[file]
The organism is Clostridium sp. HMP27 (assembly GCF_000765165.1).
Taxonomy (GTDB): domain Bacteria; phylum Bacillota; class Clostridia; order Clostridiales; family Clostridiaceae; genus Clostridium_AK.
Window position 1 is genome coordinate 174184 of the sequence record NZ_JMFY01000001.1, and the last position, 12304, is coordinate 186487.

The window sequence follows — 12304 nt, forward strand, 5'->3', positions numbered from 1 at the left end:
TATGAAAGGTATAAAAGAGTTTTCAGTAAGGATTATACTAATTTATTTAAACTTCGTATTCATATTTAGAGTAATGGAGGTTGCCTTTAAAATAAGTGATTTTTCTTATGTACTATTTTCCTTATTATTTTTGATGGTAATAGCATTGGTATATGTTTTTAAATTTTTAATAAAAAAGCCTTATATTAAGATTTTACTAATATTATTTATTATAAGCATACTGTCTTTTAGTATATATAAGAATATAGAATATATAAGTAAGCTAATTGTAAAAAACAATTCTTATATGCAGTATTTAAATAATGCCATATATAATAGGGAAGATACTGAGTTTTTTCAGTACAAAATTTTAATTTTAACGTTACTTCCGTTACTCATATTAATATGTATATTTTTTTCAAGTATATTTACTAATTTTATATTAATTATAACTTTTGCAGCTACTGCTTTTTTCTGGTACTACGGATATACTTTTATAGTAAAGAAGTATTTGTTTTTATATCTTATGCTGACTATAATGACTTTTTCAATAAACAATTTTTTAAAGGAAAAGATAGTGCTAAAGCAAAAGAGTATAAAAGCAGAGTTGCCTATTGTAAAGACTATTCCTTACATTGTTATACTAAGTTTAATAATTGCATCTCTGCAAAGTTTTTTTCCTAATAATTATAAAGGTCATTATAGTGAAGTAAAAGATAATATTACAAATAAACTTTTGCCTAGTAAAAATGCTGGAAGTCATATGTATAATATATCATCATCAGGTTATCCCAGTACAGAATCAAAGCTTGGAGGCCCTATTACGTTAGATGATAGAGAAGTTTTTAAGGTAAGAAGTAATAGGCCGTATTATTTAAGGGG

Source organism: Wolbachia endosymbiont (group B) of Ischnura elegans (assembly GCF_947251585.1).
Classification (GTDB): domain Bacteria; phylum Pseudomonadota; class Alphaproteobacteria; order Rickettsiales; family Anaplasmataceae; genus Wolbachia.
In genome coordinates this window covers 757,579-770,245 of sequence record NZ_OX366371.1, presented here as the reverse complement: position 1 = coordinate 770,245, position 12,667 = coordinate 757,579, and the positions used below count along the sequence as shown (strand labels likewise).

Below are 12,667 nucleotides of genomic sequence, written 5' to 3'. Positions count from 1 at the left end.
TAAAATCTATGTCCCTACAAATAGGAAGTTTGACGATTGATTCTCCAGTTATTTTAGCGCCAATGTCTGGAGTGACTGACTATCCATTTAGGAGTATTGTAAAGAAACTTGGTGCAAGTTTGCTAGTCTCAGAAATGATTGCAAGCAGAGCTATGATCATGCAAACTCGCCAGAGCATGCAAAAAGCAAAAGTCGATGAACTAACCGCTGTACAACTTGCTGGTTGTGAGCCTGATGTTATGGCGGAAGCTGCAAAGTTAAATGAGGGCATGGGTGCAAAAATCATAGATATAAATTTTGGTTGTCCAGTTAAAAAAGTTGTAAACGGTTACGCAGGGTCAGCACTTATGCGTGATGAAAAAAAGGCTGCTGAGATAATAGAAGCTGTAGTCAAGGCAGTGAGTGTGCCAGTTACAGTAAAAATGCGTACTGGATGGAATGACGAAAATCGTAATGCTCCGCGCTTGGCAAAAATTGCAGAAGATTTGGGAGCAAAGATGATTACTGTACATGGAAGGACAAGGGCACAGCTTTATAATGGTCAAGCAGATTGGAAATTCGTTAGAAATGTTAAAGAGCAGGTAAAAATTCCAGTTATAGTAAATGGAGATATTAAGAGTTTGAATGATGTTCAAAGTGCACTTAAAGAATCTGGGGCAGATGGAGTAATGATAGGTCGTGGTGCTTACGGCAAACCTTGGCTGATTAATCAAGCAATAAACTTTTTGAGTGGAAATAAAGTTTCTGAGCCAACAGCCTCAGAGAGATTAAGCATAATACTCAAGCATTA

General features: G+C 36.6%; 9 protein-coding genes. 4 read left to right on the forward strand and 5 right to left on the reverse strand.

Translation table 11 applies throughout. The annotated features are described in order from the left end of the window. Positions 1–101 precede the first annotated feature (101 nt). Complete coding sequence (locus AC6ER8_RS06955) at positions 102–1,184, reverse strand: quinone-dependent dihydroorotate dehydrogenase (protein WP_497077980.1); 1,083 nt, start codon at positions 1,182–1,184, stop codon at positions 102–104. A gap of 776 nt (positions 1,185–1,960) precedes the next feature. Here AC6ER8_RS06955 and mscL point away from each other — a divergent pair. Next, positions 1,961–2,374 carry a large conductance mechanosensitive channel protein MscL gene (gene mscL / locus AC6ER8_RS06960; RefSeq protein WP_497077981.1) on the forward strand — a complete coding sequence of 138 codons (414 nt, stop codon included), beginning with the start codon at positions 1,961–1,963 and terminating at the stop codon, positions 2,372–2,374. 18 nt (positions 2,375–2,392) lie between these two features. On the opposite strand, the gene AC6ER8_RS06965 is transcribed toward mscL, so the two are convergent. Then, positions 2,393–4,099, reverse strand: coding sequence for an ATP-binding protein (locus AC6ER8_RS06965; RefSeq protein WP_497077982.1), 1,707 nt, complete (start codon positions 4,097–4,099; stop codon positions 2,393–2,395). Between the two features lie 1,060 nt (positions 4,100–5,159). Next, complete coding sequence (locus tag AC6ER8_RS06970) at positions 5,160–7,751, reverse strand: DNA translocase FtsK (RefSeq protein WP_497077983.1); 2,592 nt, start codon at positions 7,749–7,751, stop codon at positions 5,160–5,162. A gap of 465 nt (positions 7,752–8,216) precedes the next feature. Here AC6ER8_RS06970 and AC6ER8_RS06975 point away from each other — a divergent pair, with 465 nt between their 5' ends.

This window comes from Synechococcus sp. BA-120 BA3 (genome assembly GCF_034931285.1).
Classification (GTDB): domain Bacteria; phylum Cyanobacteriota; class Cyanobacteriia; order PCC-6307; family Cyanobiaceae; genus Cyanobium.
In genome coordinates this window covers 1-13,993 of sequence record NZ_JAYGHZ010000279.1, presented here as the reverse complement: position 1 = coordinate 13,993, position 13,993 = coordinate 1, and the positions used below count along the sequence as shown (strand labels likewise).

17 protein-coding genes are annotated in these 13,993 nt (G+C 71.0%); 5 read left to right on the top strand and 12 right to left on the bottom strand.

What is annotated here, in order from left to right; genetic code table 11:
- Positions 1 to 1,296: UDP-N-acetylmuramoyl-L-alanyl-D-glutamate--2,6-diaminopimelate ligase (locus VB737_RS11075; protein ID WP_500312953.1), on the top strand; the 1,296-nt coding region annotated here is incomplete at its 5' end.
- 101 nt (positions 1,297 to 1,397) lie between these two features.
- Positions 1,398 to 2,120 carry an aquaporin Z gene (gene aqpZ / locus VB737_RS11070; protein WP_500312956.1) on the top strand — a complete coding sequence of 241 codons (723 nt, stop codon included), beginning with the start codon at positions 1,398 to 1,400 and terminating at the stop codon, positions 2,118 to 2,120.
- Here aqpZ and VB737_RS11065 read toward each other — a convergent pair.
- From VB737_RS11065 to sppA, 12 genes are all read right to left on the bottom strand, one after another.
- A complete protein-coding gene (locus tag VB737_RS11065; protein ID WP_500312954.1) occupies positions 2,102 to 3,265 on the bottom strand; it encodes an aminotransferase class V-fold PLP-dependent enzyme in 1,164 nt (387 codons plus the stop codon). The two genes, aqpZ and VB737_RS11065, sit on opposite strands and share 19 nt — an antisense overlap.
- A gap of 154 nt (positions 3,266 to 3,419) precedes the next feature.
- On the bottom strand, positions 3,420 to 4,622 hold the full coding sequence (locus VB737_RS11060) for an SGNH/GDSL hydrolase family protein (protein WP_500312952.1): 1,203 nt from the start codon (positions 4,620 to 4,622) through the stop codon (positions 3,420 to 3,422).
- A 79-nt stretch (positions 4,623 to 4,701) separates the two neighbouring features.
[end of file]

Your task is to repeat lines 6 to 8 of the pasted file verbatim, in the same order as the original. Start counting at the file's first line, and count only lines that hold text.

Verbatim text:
Source organism: Wolbachia endosymbiont (group B) of Ischnura elegans (assembly GCF_947251585.1).
Classification (GTDB): domain Bacteria; phylum Pseudomonadota; class Alphaproteobacteria; order Rickettsiales; family Anaplasmataceae; genus Wolbachia.
In genome coordinates this window covers 757,579-770,245 of sequence record NZ_OX366371.1, presented here as the reverse complement: position 1 = coordinate 770,245, position 12,667 = coordinate 757,579, and the positions used below count along the sequence as shown (strand labels likewise).